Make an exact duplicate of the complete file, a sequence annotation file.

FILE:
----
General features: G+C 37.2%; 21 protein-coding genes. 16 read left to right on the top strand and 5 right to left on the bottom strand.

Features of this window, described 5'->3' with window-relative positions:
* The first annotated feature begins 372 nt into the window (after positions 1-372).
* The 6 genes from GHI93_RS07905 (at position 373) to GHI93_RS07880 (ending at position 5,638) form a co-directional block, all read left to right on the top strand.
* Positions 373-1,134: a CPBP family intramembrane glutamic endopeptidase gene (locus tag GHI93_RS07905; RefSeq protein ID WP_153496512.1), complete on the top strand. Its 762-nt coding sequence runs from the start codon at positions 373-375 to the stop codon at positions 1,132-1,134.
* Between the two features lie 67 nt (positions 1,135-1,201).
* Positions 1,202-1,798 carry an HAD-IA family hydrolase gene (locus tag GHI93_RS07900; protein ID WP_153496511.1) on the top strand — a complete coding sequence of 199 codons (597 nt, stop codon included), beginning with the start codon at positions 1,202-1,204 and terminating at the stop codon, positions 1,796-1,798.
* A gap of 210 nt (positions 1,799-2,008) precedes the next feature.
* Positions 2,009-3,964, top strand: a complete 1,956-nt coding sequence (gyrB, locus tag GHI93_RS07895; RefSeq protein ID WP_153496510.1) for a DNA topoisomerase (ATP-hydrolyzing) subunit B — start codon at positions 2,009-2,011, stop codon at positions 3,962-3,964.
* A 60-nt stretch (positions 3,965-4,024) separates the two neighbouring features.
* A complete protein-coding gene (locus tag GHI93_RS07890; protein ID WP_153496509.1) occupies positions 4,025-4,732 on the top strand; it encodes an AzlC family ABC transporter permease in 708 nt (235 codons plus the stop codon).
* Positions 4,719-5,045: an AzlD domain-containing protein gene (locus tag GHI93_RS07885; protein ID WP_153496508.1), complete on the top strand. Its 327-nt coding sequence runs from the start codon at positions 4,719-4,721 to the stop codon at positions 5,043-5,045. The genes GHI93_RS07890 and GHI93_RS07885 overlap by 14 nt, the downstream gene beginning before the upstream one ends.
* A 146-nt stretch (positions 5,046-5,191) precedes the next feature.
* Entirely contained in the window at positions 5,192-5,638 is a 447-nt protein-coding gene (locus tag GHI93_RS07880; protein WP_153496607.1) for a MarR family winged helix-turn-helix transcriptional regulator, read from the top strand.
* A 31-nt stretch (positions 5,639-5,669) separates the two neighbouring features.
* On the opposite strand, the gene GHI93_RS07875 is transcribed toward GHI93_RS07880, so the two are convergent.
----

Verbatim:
General features: G+C 37.2%; 21 protein-coding genes. 16 read left to right on the top strand and 5 right to left on the bottom strand.

Features of this window, described 5'->3' with window-relative positions:
* The first annotated feature begins 372 nt into the window (after positions 1-372).
* The 6 genes from GHI93_RS07905 (at position 373) to GHI93_RS07880 (ending at position 5,638) form a co-directional block, all read left to right on the top strand.
* Positions 373-1,134: a CPBP family intramembrane glutamic endopeptidase gene (locus tag GHI93_RS07905; RefSeq protein ID WP_153496512.1), complete on the top strand. Its 762-nt coding sequence runs from the start codon at positions 373-375 to the stop codon at positions 1,132-1,134.
* Between the two features lie 67 nt (positions 1,135-1,201).
* Positions 1,202-1,798 carry an HAD-IA family hydrolase gene (locus tag GHI93_RS07900; protein ID WP_153496511.1) on the top strand — a complete coding sequence of 199 codons (597 nt, stop codon included), beginning with the start codon at positions 1,202-1,204 and terminating at the stop codon, positions 1,796-1,798.
* A gap of 210 nt (positions 1,799-2,008) precedes the next feature.
* Positions 2,009-3,964, top strand: a complete 1,956-nt coding sequence (gyrB, locus tag GHI93_RS07895; RefSeq protein ID WP_153496510.1) for a DNA topoisomerase (ATP-hydrolyzing) subunit B — start codon at positions 2,009-2,011, stop codon at positions 3,962-3,964.
* A 60-nt stretch (positions 3,965-4,024) separates the two neighbouring features.
* A complete protein-coding gene (locus tag GHI93_RS07890; protein ID WP_153496509.1) occupies positions 4,025-4,732 on the top strand; it encodes an AzlC family ABC transporter permease in 708 nt (235 codons plus the stop codon).
* Positions 4,719-5,045: an AzlD domain-containing protein gene (locus tag GHI93_RS07885; protein ID WP_153496508.1), complete on the top strand. Its 327-nt coding sequence runs from the start codon at positions 4,719-4,721 to the stop codon at positions 5,043-5,045. The genes GHI93_RS07890 and GHI93_RS07885 overlap by 14 nt, the downstream gene beginning before the upstream one ends.
* A 146-nt stretch (positions 5,046-5,191) precedes the next feature.
* Entirely contained in the window at positions 5,192-5,638 is a 447-nt protein-coding gene (locus tag GHI93_RS07880; protein WP_153496607.1) for a MarR family winged helix-turn-helix transcriptional regulator, read from the top strand.
* A 31-nt stretch (positions 5,639-5,669) separates the two neighbouring features.
* On the opposite strand, the gene GHI93_RS07875 is transcribed toward GHI93_RS07880, so the two are convergent.